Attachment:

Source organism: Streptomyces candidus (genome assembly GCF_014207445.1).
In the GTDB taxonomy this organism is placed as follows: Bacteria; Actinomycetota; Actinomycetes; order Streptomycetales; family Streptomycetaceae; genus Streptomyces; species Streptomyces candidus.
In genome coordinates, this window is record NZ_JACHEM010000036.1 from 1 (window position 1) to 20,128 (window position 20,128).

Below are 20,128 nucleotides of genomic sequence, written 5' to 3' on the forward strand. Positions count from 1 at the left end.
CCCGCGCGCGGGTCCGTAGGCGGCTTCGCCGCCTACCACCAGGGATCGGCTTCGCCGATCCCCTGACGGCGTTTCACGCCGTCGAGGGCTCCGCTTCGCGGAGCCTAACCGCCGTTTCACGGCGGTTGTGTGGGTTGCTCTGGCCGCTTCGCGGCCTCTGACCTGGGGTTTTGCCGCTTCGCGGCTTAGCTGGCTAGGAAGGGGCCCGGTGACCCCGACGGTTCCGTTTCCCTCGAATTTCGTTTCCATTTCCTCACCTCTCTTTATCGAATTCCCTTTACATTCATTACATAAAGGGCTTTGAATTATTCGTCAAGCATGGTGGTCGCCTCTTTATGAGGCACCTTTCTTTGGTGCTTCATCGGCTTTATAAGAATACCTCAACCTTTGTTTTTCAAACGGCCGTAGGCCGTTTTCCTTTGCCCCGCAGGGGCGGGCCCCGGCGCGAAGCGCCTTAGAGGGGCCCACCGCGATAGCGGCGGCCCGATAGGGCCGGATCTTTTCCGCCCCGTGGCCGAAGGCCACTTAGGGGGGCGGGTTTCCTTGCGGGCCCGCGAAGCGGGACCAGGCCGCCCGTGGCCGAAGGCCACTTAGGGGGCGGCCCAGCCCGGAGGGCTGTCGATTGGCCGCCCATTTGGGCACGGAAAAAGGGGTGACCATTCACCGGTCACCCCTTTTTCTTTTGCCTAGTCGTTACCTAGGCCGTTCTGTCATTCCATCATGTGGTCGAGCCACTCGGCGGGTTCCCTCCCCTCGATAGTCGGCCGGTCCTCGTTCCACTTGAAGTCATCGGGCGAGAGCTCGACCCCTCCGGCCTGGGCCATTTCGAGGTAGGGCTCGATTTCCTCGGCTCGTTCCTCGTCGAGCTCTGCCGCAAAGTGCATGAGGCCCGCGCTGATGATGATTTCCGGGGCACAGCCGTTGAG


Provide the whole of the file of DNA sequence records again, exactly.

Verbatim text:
Source organism: Streptomyces candidus (genome assembly GCF_014207445.1).
In the GTDB taxonomy this organism is placed as follows: Bacteria; Actinomycetota; Actinomycetes; order Streptomycetales; family Streptomycetaceae; genus Streptomyces; species Streptomyces candidus.
In genome coordinates, this window is record NZ_JACHEM010000036.1 from 1 (window position 1) to 20,128 (window position 20,128).

Below are 20,128 nucleotides of genomic sequence, written 5' to 3' on the forward strand. Positions count from 1 at the left end.
CCCGCGCGCGGGTCCGTAGGCGGCTTCGCCGCCTACCACCAGGGATCGGCTTCGCCGATCCCCTGACGGCGTTTCACGCCGTCGAGGGCTCCGCTTCGCGGAGCCTAACCGCCGTTTCACGGCGGTTGTGTGGGTTGCTCTGGCCGCTTCGCGGCCTCTGACCTGGGGTTTTGCCGCTTCGCGGCTTAGCTGGCTAGGAAGGGGCCCGGTGACCCCGACGGTTCCGTTTCCCTCGAATTTCGTTTCCATTTCCTCACCTCTCTTTATCGAATTCCCTTTACATTCATTACATAAAGGGCTTTGAATTATTCGTCAAGCATGGTGGTCGCCTCTTTATGAGGCACCTTTCTTTGGTGCTTCATCGGCTTTATAAGAATACCTCAACCTTTGTTTTTCAAACGGCCGTAGGCCGTTTTCCTTTGCCCCGCAGGGGCGGGCCCCGGCGCGAAGCGCCTTAGAGGGGCCCACCGCGATAGCGGCGGCCCGATAGGGCCGGATCTTTTCCGCCCCGTGGCCGAAGGCCACTTAGGGGGGCGGGTTTCCTTGCGGGCCCGCGAAGCGGGACCAGGCCGCCCGTGGCCGAAGGCCACTTAGGGGGCGGCCCAGCCCGGAGGGCTGTCGATTGGCCGCCCATTTGGGCACGGAAAAAGGGGTGACCATTCACCGGTCACCCCTTTTTCTTTTGCCTAGTCGTTACCTAGGCCGTTCTGTCATTCCATCATGTGGTCGAGCCACTCGGCGGGTTCCCTCCCCTCGATAGTCGGCCGGTCCTCGTTCCACTTGAAGTCATCGGGCGAGAGCTCGACCCCTCCGGCCTGGGCCATTTCGAGGTAGGGCTCGATTTCCTCGGCTCGTTCCTCGTCGAGCTCTGCCGCAAAGTGCATGAGGCCCGCGCTGATGATGATTTCCGGGGCACAGCCGTTGAG